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I've always been confused as to when a quantum algorithm is allowed to have an oracle and what kind of a function the oracle can have. For instance, I know in Hamiltonian simulation algorithms, you need an oracle $O_H$ to access the matrix elements of the Hamiltonian $H$. This seems fine to me since a general Hamiltonian simulation algorithm doesn't know of the specific structure of the Hamiltonian it's trying to simulate, so it delegates that knowledge to the oracle.

On the other hand, in Grover's algorithm, the oracle applies an $e^{i\pi}$ phase to the state if it's a solution state, and doesn't do anything otherwise. This has always been sketchy to me since it seems like the oracle already knows what the solution state is, so how could you even construct it in the first place?

I'm trying to understand when it is justified to have an oracle in an algorithm, and how can we tell if a potential oracle can/cannot be constructed? Any insight would be greatly appreciated!

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Your question already contains the answer: oracles are used when the general algorithm described doesn't know the specific structure of the problem it's solving and thus cannot rely on it. In this case the algorithm delegates any knowledge of the specific problem being solved to the oracle. When the algorithm is implemented for a specific problem, it uses the oracle implementation to access that information.

Now, the second part of the question is how to implement the oracle for Grover's search without knowing the solution upfront. There are a lot of great answers to this at the oracles tag of this site. In short, the oracle doesn't hardcode the list of answers; it encodes the conditions that the answers must satisfy. For example, for a SAT problem, the answers are bit strings, and the condition is that the given SAT formula has to evaluate to true for the variable assignment that is a solution. The oracle then implements the formula evaluation and the check that the result is true, rather than hardcodes the bit strings.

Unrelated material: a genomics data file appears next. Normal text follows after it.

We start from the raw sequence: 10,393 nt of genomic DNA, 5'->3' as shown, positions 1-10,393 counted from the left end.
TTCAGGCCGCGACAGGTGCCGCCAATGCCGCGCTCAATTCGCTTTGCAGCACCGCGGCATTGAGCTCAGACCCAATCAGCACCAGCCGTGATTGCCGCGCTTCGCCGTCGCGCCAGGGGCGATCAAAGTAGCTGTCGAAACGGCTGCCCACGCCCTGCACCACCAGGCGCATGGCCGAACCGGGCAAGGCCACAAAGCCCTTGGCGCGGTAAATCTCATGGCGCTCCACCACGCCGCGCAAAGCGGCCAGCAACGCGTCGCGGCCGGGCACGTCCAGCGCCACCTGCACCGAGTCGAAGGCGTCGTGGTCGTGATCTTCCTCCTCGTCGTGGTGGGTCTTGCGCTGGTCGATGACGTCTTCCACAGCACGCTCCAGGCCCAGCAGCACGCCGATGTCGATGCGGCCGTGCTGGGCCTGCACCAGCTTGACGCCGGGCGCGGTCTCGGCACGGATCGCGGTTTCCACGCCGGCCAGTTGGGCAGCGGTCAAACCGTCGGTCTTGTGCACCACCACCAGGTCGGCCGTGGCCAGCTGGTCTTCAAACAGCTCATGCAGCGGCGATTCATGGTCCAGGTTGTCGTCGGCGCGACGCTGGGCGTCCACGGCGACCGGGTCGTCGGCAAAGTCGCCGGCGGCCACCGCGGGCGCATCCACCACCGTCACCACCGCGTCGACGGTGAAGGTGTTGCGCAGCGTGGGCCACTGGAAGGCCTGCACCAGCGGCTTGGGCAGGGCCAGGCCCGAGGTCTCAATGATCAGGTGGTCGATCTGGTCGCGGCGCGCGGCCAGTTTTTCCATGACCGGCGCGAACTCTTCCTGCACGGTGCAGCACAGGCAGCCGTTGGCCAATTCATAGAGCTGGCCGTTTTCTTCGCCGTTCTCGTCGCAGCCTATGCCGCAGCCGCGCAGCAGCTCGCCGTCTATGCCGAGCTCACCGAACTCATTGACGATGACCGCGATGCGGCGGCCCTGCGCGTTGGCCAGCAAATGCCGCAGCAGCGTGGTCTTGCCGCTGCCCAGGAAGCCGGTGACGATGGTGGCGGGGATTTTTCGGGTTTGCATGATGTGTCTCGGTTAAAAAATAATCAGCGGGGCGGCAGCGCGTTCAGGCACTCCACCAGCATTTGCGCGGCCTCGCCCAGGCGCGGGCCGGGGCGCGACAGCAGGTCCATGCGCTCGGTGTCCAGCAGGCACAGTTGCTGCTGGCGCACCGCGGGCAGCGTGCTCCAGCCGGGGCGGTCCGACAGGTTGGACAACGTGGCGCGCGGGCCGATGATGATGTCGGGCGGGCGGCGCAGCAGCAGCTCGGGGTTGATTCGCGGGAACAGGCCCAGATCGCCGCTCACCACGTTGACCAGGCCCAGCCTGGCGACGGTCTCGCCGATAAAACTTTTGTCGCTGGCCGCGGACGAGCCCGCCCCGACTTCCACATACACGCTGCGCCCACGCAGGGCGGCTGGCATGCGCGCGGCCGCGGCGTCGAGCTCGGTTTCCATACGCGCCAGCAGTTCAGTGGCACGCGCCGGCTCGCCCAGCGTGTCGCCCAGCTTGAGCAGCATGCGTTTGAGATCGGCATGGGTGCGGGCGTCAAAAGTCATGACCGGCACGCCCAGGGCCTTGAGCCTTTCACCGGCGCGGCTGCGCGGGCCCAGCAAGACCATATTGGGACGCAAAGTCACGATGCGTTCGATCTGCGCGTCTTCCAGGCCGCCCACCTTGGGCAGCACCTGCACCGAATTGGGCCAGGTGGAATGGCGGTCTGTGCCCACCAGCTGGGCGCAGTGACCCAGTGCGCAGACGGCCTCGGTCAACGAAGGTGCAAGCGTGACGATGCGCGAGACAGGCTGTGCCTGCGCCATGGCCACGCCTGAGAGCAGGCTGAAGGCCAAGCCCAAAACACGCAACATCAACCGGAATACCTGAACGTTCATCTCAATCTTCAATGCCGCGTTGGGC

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It is true that in case of Grover algorithm you more or less tells the oracle which basis state probability amplitude should be amplified. This can be confusing but lets imagine that we are looking for a string representing for example number of a quantum state stored a in quantum memory. Once the string is marked, you can get the item from the memory, similarly to looking for e.g. a personal card based on name of an employee.

However, we still do not have a reliable quantum memory. But fortunately, we can employ Grover algorithm in binary function extremes finding. In article Grover Adaptive Search, it was devised that a special kind of oracle can be constructed based on parameters of an objective function in QUBO problems. The oracle marks minimum of that function without knowing a solution in advance. This is probably what confuses you when you look at textbooks examples of Grover algorithm for database searching. In case of adaptive search, knowing the solution before is not necessary and probability amplitude amplification is really used for finding the solution.

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